Gig review: Black Star Riders at O2 Academy Leeds

Black Star Riders
Black Star Riders
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“We’ve got a new song for you,” Ricky Warwick of Black Star Riders proclaims to Leeds’s O2 Academy, one leg wrapped around his microphone stand, the other propping up his guitar. “It’s been on Radio 2 a lot – so I guess it’s a housewife’s favourite.”

It is a wry observation, delivered with acerbic humour and charm – but a ring of truth runs through it. BSR, formed as an outlet for the touring iteration of Thin Lizzy to record their own material, have always traded with nostalgia to a degree – but they’re undeniably strongest when operating as a pseudo-Phil Lynott outfit.

The band’s third LP, Heavy Fire, is their furthest melodic step away from the twin-guitar harmonies and rangy basslines of old – but live, they don’t always hit the marker.

Some, like the pop-rock balladry of Cold War Love and the bounding Dancing with the Wrong Girl, translate well to the stage, inspiring good old-fashioned lighters-in-the-air moments and lusty singalongs. But others, such as the title track with its barrage of air-raid siren effects, and the blunt Who Rides the Tiger, sound leaden in comparison to material that directly and often thrillingly echoes Lizzy, such as the Gaelic lilt of Soldierstown and the fist-pump anthemics of The Killer Instinct.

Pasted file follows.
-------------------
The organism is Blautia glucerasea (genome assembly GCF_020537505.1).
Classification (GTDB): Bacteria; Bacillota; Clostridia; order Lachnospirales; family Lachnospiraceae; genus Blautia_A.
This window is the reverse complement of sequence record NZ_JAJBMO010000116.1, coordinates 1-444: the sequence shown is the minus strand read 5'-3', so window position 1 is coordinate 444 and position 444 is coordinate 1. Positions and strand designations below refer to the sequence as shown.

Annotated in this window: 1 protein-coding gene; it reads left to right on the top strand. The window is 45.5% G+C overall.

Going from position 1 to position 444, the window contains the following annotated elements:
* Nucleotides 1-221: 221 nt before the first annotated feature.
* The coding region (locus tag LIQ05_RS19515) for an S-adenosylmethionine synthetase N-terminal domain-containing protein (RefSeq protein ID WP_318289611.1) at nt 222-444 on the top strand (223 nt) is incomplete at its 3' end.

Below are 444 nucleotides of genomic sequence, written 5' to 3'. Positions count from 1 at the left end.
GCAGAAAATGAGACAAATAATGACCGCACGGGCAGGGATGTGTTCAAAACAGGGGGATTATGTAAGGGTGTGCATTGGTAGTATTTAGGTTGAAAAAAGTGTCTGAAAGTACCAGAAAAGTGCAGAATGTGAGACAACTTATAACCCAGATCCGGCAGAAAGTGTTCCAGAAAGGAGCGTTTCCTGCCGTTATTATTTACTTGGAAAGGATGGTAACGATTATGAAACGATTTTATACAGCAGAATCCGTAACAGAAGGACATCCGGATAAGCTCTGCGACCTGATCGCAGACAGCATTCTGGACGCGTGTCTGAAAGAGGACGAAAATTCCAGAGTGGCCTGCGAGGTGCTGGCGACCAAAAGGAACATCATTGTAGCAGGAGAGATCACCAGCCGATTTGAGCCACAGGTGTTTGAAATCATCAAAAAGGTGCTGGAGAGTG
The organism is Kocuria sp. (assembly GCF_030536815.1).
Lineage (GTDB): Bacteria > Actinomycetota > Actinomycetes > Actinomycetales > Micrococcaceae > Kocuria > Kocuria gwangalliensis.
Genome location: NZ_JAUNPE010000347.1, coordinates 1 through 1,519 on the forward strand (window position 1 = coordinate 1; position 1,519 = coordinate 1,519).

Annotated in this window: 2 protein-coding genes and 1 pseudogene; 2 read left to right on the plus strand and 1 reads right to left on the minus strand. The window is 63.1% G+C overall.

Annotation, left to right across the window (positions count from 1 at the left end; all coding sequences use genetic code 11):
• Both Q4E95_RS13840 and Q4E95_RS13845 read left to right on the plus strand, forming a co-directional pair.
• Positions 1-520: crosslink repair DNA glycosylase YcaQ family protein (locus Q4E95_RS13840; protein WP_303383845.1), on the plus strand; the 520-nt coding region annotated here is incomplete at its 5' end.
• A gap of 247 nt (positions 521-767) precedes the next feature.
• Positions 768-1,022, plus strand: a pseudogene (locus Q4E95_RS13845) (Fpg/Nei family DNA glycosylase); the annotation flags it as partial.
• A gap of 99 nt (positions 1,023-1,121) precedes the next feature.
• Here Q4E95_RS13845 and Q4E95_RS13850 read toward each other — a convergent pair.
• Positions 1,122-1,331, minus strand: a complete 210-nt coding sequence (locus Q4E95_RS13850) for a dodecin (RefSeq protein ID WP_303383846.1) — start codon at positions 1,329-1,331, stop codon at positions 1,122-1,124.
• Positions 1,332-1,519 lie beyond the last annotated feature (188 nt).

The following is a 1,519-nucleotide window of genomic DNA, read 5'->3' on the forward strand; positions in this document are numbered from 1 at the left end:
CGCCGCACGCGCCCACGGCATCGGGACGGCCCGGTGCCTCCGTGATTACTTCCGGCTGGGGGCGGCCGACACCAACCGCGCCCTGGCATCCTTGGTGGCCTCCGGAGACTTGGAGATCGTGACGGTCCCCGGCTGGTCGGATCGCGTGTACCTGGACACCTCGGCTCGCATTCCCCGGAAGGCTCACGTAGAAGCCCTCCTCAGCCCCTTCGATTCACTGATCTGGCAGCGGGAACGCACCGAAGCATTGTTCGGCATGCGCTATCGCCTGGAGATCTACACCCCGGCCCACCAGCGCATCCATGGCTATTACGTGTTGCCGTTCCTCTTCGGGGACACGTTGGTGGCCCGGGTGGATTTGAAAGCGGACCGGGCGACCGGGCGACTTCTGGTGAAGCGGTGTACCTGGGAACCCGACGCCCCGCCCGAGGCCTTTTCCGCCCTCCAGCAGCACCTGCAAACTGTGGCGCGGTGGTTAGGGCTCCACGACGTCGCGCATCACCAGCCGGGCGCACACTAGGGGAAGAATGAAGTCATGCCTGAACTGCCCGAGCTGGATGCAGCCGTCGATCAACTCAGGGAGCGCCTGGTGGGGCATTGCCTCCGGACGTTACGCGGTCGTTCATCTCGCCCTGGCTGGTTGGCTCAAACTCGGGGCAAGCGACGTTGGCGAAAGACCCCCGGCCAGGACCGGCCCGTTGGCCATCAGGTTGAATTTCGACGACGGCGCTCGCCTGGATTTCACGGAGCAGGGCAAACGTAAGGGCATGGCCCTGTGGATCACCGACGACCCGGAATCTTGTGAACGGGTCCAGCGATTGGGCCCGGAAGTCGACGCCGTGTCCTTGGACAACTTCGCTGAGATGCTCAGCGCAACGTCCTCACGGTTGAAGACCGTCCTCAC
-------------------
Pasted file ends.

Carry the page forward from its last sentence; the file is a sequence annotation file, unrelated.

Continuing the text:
BSR themselves are an impressively tight bunch; Warwick channels Lynott through his own gritty Irish drawl, whilst the rhythm section of bassist Robbie Crane and drummer Jimmy DeGrasso power them through spirited renditions of Bloodshot and All Hell Breaks Loose. The dual-six string interplay is preserved too, with lone classic Lizzy member Scott Gorham, sprightly for 65, often leaving most of the lead work to younger compatriot Damon Johnson, who excels on early single Hey Judas. They all meld together with a well-honed ease – and it’s that familiarity that reaps the best rewards.

For every toe dipped into foreign waters, BSR remain wistfully shackled to Thin Lizzy; a situation compounded by their occasional reformation here and there. When they play the one Lynott-penned track of the night – a raucous The Boys Are Back in Town – it is almost like a cathartic experience, such is the weight of expectation upon them. When they dispatch the distinctly-Lizzy sounding pair of Bound for Glory and Finest Hour to close, the reaction is similar. Undoubtedly, BSR have the nous to deliver originality live – but they remain at their most compelling when recalling past glories before their time.

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